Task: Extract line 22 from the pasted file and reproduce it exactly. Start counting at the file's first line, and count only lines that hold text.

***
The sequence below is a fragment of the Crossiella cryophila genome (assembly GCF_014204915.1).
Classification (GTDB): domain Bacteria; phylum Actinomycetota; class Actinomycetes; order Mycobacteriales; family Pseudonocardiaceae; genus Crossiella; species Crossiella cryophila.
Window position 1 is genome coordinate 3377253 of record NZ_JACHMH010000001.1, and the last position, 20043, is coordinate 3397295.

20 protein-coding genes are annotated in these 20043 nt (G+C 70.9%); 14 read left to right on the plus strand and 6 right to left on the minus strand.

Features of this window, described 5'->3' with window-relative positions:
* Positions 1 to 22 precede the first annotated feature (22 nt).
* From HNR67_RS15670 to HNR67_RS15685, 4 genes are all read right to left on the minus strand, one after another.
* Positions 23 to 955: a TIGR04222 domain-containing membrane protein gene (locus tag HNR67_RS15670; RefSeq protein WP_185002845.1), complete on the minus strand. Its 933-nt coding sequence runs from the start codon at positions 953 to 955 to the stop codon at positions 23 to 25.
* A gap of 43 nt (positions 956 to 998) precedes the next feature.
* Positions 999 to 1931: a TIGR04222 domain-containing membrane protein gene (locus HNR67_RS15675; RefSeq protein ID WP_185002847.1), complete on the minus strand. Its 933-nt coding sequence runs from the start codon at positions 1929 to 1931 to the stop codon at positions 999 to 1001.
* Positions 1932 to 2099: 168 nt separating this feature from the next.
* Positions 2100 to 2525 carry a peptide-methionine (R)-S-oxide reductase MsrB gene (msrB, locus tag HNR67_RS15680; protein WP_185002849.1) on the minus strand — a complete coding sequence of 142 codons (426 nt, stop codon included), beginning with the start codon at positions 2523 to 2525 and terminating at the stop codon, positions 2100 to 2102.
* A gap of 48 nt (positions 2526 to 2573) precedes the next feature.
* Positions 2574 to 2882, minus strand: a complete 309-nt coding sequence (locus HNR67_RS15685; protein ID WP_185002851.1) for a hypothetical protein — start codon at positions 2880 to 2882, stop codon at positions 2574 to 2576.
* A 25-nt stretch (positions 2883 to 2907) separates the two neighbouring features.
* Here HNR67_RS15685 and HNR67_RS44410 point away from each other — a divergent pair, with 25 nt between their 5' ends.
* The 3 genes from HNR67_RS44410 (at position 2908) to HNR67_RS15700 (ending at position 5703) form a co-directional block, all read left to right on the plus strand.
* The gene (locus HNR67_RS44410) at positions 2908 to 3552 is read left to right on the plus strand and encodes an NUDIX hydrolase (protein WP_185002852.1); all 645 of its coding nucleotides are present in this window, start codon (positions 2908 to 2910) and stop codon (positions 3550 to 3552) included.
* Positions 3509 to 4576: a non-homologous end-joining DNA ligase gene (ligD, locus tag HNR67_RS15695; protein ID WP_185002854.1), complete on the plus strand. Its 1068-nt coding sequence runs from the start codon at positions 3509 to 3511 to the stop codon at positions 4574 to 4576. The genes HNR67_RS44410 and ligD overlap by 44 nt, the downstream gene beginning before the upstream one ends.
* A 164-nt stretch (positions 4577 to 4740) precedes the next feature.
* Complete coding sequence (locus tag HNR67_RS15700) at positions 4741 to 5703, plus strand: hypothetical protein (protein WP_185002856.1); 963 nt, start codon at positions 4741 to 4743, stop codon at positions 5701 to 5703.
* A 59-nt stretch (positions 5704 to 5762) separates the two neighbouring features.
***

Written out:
* A 59-nt stretch (positions 5704 to 5762) separates the two neighbouring features.